First it was mobile check-in and keyless entry via your smartphone. Then came a legion of robots serving as butlers and bellhops. In 2018, business travelers will witness the rise of the “smart” or “connected” guest room.

In an effort to make the guest experience more comfortable and convenient and distinguish themselves from the competition, hotels across the world are unveiling new in-room technology that automatically can anticipate and respond to visitors’ commands.

Marriott International, for example, has teamed up with Samsung and Legrand to build an Internet of Things (IoT) guest room that it plans to roll out at properties later this year or in early 2019.

In Marriott’s “IoT Guestroom Lab” in Bethesda, Md., the trio of companies has been testing out IoT concepts that would enable guests to perform some pretty cool tasks — like start the shower at the desired temperature stored in their profile account or have a virtual assistant arrange a wake-up call — all powered through voice commands or an app.

Other possible functions Marriott’s IoT room will be able to do for guests include: requesting additional housekeeping services; displaying a yoga workout on a smart mirror; identifying which equipment in the fitness center is immediately available through the use of beacon technology; ordering a Starbucks coffee for pickup in the lobby; and enabling guests to choose which artwork is displayed in the room.

Hello, Alexa

Meanwhile, many hotels across the United States — from Kimpton’s Alexis Hotel in Seattle to the W Austin and the Wynn in Las Vegas — already have Amazon’s artificial intelligence-driven Echo devices (i.e., “Alexa”) installed in their guest rooms.

From offering local restaurant suggestions to having room service deliver extra towels, Alexa is able to field guests’ frequently asked questions and requests, simultaneously improving the guest experience and relieving duties from the hotel’s front desk and concierge staff.

With the Echo devices/Alexa having more than 15,000 skills (as of February 2018), business travelers can have the device wake them up to their favorite music, provide the local weather report, have the top news headlines read, run through their daily schedule from Google Calendar, guide them through an exercise routine and list their trip itinerary through Concur.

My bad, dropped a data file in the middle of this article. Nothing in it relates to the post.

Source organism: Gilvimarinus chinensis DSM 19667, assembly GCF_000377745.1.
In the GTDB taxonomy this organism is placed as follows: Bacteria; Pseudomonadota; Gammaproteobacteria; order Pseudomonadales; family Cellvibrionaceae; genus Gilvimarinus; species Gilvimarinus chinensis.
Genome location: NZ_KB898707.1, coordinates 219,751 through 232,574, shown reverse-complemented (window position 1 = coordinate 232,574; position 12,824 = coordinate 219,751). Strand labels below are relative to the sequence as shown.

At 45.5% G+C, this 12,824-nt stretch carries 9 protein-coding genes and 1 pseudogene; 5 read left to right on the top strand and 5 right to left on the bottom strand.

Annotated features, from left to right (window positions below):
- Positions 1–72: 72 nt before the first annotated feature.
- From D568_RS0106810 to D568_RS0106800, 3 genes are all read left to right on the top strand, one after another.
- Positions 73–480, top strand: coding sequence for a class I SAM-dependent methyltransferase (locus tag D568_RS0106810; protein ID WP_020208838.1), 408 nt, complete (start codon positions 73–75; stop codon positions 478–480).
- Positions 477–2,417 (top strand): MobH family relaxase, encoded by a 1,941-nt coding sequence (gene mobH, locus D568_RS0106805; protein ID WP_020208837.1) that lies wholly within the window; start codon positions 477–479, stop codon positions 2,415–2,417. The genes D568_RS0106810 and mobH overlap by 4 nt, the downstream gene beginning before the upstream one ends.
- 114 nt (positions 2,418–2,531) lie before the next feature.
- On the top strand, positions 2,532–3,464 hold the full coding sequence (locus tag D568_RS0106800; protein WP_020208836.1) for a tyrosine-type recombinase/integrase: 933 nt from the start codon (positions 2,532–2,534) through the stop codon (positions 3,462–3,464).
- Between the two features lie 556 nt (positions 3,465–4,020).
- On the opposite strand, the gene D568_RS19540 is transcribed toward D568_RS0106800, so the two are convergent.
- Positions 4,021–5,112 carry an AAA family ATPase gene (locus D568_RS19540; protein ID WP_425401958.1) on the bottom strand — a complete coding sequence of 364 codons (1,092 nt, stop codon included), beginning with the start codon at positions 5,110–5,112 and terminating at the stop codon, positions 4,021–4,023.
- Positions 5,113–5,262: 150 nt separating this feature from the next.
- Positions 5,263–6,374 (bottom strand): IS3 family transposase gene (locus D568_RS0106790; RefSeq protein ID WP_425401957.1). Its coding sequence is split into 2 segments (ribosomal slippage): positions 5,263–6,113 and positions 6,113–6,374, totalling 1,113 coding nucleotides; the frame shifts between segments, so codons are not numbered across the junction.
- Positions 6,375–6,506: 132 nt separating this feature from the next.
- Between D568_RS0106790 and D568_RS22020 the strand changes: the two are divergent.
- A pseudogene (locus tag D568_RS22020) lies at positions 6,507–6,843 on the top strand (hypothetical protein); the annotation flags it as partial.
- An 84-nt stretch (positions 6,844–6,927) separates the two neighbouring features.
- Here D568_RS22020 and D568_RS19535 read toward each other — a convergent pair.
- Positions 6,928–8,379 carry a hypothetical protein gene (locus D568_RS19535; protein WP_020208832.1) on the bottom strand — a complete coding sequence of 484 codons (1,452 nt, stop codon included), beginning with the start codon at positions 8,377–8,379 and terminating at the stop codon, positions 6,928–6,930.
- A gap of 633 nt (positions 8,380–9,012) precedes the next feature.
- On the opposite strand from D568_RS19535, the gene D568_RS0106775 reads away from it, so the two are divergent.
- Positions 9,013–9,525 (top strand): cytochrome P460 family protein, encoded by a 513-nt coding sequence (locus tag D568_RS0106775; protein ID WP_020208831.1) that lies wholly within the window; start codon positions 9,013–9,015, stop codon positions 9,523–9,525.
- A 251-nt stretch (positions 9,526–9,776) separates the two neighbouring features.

Volara, a third party that has helped hotels across the United States build out customized skills on the Echo device, is crafting special responses for Alexa so that guests can find out answers to hotel-specific questions, like what the Wi-Fi password is or when checkout time is.

Because Echo devices may be vulnerable to hacking (especially pre-2017 models), guests who are apprehensive about it can ask for theirs to be removed from the room entirely. If you opt to have it remain in the room, be aware that this always-on surveillance device does send your conversations to Amazon servers once you utter the “wake” word — Alexa. If you are having a sensitive business discussion in a hotel room with one of these voice-activated devices, we recommend taking extra precautions and unplugging it during that time.

Through their own phone

Fortunately, those who are loyal to the Hilton brand need not worry about “being spied on” since guests can use their own smartphone to operate their smart room.

Guests at “Connected Room” properties — which will be popping up all over the United States in 2018 — will be able to control their room’s thermostat, operate the television, adjust the lighting, open and close window coverings as well as load popular streaming media and other accounts to in-room TVs, all through the Hilton Honors app.

The cool thing is, since visitors can save their individual preferences in their Hilton Honors account profile, their guest room instantly will be customized to just how they like it after check-in.

“If you like your room cold and to have ESPN on the TV, the room can start cooling once you check in. And when you use the phone or room remote to turn on the TV, your favorite ESPN and other channels would be on the screen by default,” Joshua Sloser, senior vice president of digital, explained to Skift.

No need to touch the thermostat and remote control where all the germs are lurking? Now that’s something we totally can get behind!

But there is one potential downside we wish to point out to travel managers: more of your travelers may be tempted to book out of policy and directly through Hilton’s app once they have it downloaded to their mobile phone.

So how can you thwart this kind of noncompliant behavior? Well, by promoting the use of our own cutting-edge tool that intuitively understands what your travelers want. Neo is a robust booking tool now a part of the American Express Global Business Travel suite, has powerful machine learning technology that predicts travelers’ preferences while simultaneously providing only in-policy options. Now that’s a true win-win for travel programs!

To learn more about how Neo is improving the booking experience for travel managers and travelers alike, click here.